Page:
When Viacom Inc. announced Tuesday that it was buying CBS Corp., the $38 billion stock deal was hailed as a strong marriage of a TV network and Hollywood studio. By hooking up, the two companies accomplished the same TV-movie blend that ABC has found with Disney, and that News Corp. has created with its Fox network and studios. Even a player such as Time Warner can lay claim to both a major film studio and its WB network.
But what about NBC?
NBC's owner, General Electric Co., stands alone as the only big broadcaster without a partner in the movie business. And although the absolute need for such a pairing might be questioned, there's no doubting that Hollywood and Wall Street believe in indulging the urge to merge. CBS chief executive Mel Karmazin had even said, before the Viacom deal, that he would buy NBC if the Federal Communication Commission's rules would allow it.
NBC declined to comment yesterday on its situation or on its plans. But GE and the network are not standing still; earlier this year, GE was reportedly in talks with Tokyo-based Sony Corp. about linking its TV-production studios in Hollywood with NBC. Since the FCC enforces rules restricting foreign ownership of broadcast networks, however, it's unclear how such a merger could be accomplished without big changes to the nation's broadcast regulatory structure. In March, NBC said it planned to buy nearly 20 percent of the No. 3 cable home-shopping network, ValueVision International Inc.
Analyst Tom Wolzien of Sanford C. Bernstein and Co. in New York City said such discussions often end at regulatory roadblocks. NBC could look to link up with a movie studio such as Time Warner's Warner Bros., for example, but Wolzien said NBC has "talked to Time Warner every year for the last few years," without any results. The FCC also enforces limits on large combinations of network and cable ownership, and Time Warner's extensive holdings could cause problems in any attempted linkup with NBC. That rule, he said, "makes it unlikely that they'll do a deal."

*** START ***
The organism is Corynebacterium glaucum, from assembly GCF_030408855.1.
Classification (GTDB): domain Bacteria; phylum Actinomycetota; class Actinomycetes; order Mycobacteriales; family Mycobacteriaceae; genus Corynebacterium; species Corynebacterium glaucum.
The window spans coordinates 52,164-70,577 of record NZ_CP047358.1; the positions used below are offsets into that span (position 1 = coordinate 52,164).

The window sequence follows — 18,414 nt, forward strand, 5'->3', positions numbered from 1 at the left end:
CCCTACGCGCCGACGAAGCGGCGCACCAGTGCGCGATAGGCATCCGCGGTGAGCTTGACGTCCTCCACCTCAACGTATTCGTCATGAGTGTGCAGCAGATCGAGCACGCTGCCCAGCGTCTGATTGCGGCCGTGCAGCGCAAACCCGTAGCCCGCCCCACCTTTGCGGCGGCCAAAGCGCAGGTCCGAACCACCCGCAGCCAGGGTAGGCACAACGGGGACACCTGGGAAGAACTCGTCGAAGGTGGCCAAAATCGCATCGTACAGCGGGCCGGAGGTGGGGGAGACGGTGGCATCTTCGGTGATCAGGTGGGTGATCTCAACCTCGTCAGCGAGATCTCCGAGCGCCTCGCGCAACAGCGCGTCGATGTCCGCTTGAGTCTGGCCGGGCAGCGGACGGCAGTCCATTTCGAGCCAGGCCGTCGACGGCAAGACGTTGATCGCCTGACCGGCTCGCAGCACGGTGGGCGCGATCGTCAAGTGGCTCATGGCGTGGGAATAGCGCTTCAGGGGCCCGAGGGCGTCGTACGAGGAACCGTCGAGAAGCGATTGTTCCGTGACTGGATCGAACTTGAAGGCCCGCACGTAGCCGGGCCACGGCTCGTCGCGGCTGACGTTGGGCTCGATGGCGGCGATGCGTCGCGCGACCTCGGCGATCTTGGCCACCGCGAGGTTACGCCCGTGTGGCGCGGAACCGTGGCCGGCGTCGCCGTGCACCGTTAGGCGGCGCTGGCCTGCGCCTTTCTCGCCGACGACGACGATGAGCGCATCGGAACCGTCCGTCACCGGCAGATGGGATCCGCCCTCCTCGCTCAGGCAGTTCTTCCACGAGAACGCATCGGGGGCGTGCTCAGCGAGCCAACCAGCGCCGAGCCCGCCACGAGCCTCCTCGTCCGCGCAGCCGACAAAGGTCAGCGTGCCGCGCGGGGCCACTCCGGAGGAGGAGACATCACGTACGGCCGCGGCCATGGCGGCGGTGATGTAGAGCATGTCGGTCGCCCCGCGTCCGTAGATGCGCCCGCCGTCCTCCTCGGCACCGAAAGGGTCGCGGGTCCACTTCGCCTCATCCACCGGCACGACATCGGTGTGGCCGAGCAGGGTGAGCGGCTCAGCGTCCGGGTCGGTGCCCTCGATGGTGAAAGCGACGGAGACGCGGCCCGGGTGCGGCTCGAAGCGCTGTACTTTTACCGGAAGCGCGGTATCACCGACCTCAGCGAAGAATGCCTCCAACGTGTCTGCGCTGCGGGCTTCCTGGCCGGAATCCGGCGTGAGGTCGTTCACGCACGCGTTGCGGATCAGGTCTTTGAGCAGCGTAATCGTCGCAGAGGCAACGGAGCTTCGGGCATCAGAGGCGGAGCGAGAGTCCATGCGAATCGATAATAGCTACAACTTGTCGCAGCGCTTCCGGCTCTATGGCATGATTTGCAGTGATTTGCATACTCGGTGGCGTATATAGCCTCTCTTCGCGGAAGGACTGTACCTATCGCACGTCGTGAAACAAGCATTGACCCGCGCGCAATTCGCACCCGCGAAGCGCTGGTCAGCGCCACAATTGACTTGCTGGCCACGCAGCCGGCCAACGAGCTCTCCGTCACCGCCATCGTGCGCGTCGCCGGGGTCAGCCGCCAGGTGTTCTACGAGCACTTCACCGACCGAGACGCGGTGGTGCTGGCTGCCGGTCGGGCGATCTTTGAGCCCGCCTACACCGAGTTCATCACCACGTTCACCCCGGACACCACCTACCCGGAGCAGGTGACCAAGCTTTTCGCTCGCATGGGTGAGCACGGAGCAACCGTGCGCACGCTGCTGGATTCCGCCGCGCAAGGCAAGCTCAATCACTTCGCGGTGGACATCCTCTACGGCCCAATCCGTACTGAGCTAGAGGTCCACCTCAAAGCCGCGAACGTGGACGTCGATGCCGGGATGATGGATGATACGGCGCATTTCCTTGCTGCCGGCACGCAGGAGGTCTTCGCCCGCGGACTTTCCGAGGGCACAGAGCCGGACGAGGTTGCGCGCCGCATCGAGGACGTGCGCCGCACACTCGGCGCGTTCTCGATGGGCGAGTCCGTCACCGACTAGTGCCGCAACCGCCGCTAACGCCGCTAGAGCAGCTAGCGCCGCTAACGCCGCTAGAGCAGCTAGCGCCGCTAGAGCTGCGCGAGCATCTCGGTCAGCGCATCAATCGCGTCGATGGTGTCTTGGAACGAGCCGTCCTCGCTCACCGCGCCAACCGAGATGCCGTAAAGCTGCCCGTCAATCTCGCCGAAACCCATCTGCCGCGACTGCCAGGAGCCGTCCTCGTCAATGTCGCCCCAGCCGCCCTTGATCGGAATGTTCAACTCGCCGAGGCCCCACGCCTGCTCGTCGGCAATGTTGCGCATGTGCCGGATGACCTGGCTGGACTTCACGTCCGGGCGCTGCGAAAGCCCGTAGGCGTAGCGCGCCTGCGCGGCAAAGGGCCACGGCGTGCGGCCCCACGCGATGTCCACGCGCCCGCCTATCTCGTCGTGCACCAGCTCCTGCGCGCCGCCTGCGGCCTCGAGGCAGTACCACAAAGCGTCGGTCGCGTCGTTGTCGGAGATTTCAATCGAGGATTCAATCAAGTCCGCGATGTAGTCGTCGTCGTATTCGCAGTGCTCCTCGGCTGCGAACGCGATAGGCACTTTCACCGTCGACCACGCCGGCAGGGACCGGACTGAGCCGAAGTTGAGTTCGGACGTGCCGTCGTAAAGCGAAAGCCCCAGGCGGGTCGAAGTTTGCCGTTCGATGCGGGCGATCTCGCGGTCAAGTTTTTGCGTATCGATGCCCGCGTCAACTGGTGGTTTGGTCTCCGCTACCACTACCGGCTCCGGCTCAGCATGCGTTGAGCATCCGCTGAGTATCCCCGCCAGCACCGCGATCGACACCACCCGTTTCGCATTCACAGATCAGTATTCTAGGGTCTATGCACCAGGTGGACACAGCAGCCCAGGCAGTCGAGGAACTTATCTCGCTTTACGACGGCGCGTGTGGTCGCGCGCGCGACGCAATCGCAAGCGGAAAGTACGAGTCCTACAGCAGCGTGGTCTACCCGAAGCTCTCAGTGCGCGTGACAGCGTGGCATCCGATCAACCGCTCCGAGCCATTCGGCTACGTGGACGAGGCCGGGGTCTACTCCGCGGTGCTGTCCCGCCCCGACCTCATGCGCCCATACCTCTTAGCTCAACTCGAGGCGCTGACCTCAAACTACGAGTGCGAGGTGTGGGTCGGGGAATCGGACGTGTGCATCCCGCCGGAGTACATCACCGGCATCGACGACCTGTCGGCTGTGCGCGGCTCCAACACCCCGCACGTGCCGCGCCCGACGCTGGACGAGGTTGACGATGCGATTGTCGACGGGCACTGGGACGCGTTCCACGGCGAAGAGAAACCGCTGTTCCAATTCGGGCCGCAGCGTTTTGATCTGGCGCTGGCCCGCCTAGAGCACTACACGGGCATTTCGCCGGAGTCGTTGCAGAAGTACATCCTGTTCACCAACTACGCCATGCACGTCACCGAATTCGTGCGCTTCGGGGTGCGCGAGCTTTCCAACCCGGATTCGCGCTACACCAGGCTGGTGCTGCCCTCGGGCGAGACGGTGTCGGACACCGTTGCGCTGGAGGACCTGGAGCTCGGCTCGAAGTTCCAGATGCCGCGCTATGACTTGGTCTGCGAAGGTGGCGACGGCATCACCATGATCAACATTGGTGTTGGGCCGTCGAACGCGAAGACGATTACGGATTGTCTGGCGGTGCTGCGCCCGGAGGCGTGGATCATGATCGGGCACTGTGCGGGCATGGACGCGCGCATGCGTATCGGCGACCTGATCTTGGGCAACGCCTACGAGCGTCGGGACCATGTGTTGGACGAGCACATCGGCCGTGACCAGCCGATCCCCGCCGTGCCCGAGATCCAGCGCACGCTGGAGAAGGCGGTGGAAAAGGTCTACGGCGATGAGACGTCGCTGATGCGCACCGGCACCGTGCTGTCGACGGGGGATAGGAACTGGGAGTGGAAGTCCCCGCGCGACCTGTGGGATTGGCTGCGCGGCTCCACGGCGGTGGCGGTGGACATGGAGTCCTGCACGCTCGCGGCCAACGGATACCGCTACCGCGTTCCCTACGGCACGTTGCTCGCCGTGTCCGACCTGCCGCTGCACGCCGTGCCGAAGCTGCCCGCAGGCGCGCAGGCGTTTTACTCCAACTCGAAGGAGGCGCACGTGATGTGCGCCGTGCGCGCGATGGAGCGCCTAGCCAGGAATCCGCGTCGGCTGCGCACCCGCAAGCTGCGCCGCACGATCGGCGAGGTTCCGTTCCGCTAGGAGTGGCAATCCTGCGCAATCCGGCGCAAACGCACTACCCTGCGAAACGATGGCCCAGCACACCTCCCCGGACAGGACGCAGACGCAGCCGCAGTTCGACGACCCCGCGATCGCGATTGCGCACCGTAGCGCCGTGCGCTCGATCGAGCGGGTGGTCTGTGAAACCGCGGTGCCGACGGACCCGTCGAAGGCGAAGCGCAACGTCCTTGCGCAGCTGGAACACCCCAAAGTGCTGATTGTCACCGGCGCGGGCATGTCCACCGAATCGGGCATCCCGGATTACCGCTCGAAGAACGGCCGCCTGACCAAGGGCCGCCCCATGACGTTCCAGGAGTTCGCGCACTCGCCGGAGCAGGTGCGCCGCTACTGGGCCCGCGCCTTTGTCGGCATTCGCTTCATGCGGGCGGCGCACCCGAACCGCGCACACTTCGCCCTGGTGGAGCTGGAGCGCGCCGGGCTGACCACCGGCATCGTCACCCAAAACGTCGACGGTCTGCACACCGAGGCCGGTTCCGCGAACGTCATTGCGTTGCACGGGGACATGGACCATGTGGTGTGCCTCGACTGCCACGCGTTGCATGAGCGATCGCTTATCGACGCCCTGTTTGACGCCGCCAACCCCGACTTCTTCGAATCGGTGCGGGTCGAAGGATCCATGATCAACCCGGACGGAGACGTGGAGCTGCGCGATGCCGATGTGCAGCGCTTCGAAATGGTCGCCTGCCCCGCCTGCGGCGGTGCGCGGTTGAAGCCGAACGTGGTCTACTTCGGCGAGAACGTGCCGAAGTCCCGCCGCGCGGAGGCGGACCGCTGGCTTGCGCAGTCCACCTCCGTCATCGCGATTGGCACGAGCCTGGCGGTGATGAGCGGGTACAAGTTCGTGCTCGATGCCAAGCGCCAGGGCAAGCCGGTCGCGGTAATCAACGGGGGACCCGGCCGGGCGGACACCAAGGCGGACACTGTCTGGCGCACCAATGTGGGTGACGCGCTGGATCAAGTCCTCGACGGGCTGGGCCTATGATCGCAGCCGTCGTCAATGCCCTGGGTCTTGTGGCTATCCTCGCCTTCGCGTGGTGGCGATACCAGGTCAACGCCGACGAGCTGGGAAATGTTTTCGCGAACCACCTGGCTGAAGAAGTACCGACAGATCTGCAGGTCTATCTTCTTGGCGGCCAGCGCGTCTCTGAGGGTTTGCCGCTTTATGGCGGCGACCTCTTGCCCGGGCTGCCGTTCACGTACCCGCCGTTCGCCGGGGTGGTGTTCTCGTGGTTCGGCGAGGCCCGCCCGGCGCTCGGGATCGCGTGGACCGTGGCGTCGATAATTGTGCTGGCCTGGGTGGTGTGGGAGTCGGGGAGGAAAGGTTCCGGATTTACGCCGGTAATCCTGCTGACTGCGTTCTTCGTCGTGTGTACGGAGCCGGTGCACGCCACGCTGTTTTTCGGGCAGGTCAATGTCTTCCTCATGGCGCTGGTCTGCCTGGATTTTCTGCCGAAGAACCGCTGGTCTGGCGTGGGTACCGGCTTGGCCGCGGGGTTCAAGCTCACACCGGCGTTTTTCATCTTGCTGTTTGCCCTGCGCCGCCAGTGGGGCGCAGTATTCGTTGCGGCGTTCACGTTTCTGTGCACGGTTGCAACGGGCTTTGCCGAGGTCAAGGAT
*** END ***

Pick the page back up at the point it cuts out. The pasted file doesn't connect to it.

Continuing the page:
Some analysts also believe NBC, along with the rest of the broadcast industry, faces another challenge. In August, the FCC relaxed its station ownership rules to make it easier for networks to own more than one station in a city. Stations are the cash cows of network systems, so the ability to buy more of them has set off an industry scramble.
The new FCC rules on two-station ownership in one market, or "duopoly," are driving deals, said analyst Jack Myers of New York-based media specialists Myers Consulting. "There's no doubt but that all the players in the TV business are going to be buying, selling, trading, bartering--whatever they need to do to get themselves duopolies. It's an economic imperative," he said.
NBC has reportedly been in negotiations with Paxson Communications Corp. to beef up its network by buying more stations. Although this would do nothing to enhance its ability to produce new shows, it could strengthen the company's bottom line. Paxson officials declined comment.
Myers said the rule changes mean NBC does not need to marry in haste. "They have to work out the economics of the station business so they can take advantage of the new regulations," he said.
NBC has been very active at forging alliances in new media--it formed a partnership with Microsoft three years ago to create the cable-Internet combination known as MSNBC with a Web site that is popular with Web surfers. It also has bought the Xoom.com Web community and the Snap.com portal, a Web site that offers a variety of services in a bid to become a first stop on the Internet for Web surfers; it has brought them together with other online properties to form a company called NBC Internet.
One television industry insider who declined to be named said the network's strategy is working and insisted that NBC doesn't need a studio partner. "There's been lots of dancing between studios and major media companies, but there haven't been a lot of fruitful outcomes to that kind of partnership," the source said.
ABC and Disney have a difficult marriage, with tensions between the movie and TV sides. Mergers such as the one between Viacom and CBS "may look great when the deal is signed on paper, but will it execute in a way that is going to produce fruit?" the executive asked.
Staff writer Paul Farhi contributed to this report.